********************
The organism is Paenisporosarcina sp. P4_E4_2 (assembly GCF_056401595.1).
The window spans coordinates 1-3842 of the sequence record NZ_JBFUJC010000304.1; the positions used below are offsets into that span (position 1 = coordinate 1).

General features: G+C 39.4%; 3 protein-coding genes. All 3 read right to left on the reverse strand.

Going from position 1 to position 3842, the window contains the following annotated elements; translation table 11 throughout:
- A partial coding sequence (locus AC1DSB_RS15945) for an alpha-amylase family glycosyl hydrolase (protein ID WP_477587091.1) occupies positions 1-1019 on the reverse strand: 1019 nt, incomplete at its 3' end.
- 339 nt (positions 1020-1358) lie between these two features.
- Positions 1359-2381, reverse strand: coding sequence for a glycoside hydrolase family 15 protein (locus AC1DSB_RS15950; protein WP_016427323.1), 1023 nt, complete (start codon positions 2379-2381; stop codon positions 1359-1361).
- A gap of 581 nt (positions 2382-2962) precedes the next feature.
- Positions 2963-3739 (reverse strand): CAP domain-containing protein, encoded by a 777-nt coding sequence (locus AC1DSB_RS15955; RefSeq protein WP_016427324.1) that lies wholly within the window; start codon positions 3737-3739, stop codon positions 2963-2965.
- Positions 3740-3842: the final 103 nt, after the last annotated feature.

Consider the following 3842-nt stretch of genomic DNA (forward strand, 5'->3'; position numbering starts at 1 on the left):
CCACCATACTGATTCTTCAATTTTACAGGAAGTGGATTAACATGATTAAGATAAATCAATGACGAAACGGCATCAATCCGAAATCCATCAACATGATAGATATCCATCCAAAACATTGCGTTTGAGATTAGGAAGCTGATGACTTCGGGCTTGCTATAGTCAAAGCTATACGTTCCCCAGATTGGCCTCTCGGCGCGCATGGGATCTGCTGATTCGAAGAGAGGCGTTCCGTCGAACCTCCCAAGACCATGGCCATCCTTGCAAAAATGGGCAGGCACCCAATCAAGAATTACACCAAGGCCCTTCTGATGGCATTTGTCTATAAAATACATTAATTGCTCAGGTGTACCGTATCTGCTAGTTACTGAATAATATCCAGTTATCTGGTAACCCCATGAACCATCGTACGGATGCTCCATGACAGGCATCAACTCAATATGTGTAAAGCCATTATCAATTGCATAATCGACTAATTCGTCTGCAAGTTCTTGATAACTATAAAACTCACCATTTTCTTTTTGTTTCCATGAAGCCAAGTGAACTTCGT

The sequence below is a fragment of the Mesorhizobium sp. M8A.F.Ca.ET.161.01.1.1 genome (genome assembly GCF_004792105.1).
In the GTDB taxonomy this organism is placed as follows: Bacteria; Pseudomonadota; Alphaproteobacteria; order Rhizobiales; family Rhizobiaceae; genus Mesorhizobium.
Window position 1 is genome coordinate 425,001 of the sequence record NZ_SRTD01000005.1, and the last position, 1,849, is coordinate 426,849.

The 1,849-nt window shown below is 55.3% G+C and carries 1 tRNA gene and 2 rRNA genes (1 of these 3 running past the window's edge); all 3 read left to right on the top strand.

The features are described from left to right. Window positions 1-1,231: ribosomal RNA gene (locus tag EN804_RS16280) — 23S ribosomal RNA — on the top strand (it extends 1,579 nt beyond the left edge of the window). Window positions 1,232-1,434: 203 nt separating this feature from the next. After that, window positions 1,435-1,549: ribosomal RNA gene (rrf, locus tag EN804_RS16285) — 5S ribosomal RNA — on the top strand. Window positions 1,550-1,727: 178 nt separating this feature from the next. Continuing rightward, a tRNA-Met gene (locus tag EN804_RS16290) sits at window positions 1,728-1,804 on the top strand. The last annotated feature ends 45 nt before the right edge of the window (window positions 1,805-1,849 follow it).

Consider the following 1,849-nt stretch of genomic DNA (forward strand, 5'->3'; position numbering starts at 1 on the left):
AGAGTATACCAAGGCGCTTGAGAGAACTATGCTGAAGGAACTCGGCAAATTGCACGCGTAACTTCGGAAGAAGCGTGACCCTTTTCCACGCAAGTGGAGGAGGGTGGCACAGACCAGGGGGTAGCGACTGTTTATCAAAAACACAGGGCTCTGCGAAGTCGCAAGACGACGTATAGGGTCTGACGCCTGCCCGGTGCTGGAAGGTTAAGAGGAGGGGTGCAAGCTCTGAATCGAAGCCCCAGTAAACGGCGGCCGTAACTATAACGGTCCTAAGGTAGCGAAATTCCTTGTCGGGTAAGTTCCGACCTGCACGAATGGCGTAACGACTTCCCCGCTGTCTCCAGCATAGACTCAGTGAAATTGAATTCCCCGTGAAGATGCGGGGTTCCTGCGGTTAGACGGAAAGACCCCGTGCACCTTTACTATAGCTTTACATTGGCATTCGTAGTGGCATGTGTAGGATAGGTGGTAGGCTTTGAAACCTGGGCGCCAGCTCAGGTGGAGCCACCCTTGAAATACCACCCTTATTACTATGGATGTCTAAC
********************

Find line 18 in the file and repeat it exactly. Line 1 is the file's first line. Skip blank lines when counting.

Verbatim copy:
Consider the following 1,849-nt stretch of genomic DNA (forward strand, 5'->3'; position numbering starts at 1 on the left):